The Devon-base folk duo are touring their latest album, the Watchmaker’s Wife, playing Liverpool’s Christ the King Social Club, 9 March, and Doncaster’s Roots Music Club, 10 March.
Tell us a bit about your sound and your influences.
We are a dynamic yet sensitive mix of styles such as folk, bluegrass and jazz. The combination of instruments – double bass, guitar, mandolin and bouzouki – with carefully crafted vocal harmonies adds up to a show that is different from anything you have heard before yet feels familiar and comforting.
How have you evolved as a band over the years?
When we started playing together, we explored the songs that I had been singing solo for years. So that really consolidated our original sound. We recorded our debut album Miranda Sykes & Rex Preston in 2011. A couple of years on we met a wonderful guitarist from the States called Grant Gordy. That changed our sound, with bluegrass influences for our second album Sing A Full Song in 2013. Third album in and we have started to explore Rex’s songs – a new approach for us both.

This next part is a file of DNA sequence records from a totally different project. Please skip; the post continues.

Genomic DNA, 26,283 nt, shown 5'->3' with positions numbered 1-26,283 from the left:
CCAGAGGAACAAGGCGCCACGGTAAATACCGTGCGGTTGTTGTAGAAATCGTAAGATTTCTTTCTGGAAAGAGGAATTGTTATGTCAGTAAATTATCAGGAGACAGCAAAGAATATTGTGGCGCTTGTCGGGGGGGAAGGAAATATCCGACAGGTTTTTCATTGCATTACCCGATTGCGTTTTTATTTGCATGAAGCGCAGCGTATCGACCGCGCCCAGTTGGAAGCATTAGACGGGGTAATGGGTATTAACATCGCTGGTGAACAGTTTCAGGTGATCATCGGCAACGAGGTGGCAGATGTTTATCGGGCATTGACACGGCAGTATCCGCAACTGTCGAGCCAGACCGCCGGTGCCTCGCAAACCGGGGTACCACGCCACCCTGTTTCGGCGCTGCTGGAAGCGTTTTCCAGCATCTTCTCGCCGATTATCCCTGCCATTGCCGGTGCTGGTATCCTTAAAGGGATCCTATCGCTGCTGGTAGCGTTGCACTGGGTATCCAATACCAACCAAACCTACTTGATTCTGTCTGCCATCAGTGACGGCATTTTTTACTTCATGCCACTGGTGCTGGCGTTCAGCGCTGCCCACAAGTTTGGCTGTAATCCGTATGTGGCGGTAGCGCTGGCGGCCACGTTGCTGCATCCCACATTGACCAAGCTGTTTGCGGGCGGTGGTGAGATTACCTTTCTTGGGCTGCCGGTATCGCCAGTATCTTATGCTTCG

Were there any alternative band names?
No! It was an obvious!
What are you up to at the moment artistically?
We are preparing and rehearsing for our spring tour and looking forward to revisiting some back catalogue songs too.
How do you stand out from the crowd in a saturated industry?
I think the mixture of double bass and mandolin is an unusual pairing and not one that is industry standard. Enough to stand out from the crowd? We are always working on that one!
What’s on your rider?
A bottle of cold white wine – wheat-free option for Miranda and salad/sandwiches for Rex and Miranda’s touring husband/tour manager Dan. We aren’t very rock and roll yet!
Tell us about your worst live show.
A conference for drug companies. They tried to recreate a “folk festival” for one night only. It was awful. We were playing on a rave truck with limited distorted sound, they had placed a few fire bowls and hay bales around for people to sit on but at the same time they were having dinner and quite understandably were more interested in chatting to one another and staying at the bar.